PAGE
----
Steve Jones has worked in conservation in the UK and overseas for two decades, promoting wildlife-friendly farming and designated site conservation in the UK, and large mammal conservation in the tropics. He writes on wildlife-friendly farming, land sparing and rewilding and wrote a guest blog, England’s Serengeti, for this blog, back in January.
Our impending withdrawal from the Common Agricultural Policy presents risks and opportunities. One opportunity is to develop a new class of countryside land use, both in remote regions and close to towns and cities, fully accessible to people, where nature is left to recover with limited long-term, active intervention. For want of a better term, here I’ll call these pilot sites New Natural Areas.
Playing tunes with the system to get just what we want
Here in the UK we deploy a wide variety of tactics to achieve biodiversity conservation. We offer agri-environment payments to increase biodiversity on farmland. We afford legal protection to remnant patches of species-rich ‘old farmland’ such as chalk grassland and hay meadows to ensure their current interests are maintained long-term. We restore the (post-beaver) ‘natural’ sinuosity of engineered rivers. We’re creative and industrious: we know how to engineer just the right water levels in monodominant stands of reed to please bitterns; we know exactly how to ‘play tunes with the system’ of floodplain tilting weirs to maintain just the right soil wetness to satisfy snipe. We know precisely what sort of NVC plant community a particular SSSI unit ought to support and we’ve set out all the attributes that make that community what we want it to be. Even gardeners can’t achieve the level of precision we’re capable of.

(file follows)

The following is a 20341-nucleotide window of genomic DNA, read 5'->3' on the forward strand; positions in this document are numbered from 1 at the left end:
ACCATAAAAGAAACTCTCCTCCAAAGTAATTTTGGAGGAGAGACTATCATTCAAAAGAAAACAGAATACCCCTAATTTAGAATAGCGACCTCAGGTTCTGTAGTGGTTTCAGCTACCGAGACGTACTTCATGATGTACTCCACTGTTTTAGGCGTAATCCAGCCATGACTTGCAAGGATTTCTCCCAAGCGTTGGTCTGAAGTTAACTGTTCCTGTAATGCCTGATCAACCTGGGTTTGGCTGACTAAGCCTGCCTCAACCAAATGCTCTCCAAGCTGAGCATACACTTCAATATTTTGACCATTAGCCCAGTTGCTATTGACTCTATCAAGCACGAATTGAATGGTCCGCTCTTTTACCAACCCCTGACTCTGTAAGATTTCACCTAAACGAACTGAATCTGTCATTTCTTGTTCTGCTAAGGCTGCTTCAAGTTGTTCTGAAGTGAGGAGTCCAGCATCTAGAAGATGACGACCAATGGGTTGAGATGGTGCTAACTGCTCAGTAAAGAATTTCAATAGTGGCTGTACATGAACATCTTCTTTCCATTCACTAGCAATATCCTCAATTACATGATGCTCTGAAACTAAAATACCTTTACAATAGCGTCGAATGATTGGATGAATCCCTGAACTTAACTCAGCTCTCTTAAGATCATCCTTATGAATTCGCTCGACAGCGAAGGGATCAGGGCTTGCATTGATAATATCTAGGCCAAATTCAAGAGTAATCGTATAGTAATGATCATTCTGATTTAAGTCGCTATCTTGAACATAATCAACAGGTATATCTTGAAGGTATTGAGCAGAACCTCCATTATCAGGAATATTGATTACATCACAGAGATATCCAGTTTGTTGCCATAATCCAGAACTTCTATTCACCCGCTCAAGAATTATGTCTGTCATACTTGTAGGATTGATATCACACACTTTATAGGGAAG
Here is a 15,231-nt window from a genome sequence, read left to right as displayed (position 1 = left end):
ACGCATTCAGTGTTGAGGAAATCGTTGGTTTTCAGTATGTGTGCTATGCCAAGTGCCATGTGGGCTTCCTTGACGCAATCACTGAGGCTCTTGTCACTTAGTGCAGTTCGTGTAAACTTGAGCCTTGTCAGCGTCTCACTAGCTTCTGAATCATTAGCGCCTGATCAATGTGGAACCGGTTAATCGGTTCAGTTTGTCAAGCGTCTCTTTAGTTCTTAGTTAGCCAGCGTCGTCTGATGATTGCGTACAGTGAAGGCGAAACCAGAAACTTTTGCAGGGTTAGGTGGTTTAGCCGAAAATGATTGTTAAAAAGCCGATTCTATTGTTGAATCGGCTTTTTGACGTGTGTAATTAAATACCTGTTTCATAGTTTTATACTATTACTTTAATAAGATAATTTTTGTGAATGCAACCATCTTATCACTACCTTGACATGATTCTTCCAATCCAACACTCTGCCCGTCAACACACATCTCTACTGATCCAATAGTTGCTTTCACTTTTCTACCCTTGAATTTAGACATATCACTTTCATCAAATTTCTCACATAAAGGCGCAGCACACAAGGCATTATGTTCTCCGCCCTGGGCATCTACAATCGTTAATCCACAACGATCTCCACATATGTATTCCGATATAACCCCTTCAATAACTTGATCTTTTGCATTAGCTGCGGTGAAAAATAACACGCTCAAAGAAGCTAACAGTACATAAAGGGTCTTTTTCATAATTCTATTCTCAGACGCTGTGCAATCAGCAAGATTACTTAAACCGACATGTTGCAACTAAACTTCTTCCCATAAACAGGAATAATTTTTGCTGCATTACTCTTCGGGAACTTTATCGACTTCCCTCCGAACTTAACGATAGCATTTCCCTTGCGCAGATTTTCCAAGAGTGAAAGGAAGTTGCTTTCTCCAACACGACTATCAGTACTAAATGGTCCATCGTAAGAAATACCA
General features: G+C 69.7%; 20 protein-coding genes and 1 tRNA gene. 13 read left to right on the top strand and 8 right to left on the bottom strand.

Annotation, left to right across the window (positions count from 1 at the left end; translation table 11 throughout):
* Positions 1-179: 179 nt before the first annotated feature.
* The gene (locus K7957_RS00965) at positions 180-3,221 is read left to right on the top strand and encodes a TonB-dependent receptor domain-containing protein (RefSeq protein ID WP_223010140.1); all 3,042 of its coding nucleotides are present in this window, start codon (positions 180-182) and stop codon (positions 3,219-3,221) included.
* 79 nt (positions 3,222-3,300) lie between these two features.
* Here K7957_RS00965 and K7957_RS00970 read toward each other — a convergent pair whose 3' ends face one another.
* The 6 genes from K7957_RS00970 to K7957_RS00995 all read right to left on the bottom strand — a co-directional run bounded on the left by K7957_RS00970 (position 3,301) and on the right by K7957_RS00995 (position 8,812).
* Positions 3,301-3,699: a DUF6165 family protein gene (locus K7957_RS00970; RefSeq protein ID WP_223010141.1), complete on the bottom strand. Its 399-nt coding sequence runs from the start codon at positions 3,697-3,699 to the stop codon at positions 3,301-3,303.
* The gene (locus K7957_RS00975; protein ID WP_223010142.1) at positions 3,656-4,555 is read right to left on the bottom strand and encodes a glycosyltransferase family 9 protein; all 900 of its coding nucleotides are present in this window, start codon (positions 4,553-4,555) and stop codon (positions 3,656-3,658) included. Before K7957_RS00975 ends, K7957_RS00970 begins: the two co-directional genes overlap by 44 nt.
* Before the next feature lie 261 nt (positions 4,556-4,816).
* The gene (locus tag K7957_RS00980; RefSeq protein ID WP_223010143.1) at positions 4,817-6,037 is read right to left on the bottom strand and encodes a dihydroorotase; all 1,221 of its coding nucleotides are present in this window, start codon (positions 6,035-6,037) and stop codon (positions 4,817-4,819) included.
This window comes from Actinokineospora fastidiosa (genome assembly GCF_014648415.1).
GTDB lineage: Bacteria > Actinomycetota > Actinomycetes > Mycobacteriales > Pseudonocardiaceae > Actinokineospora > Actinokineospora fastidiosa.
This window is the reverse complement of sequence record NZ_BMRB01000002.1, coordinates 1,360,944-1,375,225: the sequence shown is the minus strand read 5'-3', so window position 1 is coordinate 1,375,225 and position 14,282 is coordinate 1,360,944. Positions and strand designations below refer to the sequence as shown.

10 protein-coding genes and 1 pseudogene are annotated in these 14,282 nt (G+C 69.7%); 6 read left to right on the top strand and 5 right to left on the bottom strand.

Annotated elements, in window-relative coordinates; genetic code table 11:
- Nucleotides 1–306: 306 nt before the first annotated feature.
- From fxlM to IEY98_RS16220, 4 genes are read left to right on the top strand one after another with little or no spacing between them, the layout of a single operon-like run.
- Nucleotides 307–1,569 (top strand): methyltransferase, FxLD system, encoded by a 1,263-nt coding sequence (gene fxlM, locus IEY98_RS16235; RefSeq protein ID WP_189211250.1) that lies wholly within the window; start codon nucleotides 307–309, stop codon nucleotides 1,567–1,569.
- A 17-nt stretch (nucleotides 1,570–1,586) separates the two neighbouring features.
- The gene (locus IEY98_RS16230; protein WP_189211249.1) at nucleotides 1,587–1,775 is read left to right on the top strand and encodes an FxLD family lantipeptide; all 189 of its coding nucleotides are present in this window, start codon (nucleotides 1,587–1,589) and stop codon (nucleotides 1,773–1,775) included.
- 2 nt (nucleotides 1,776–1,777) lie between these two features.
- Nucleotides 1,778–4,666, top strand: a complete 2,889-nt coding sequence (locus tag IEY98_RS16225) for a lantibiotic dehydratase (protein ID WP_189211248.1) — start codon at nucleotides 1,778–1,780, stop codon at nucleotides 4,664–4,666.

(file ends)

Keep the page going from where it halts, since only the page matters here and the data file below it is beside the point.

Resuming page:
And long may these tried and tested approaches to nature conservation continue. They are critical to sustaining what little nature we have managed to hang on to. The habitats we like have assembled under centuries of hitherto benign farming and, to maintain these assemblages in place, we conduct intensive conservation management.
Making space for wild nature
But, going forward, we need to make some space for wild nature – nature that does its own thing in its own way and in its own time. Not to replace the prescription-based approaches we’ve pioneered, but to compliment them. Here in the UK we need to make space for nature unhindered by human management in a way that does not compromise assemblages we’ve managed to retain.
The Common Agricultural Policy has inadvertently caused farming to sprawl into some very marginal areas, which yield very little other than subsidy payments. Withdrawal of farming from such areas will not impact food production. In fact, we waste a high percentage of food, and we use large areas to grow biofuel crops. Getting a grip with food waste and transitioning to electric vehicles will serve to free up more land.
New Natural Areas: where wild nature does its own thing
We need a representative set of large-scale rewilding pilots and, for want of a better term, I’ll call these pilot sites “New Natural Areas” (NNAs). I hope others will devise a better term. NNAs will compliment our National Parks and Areas of Outstanding Natural Beauty which, sadly, have failed to deliver nature recovery.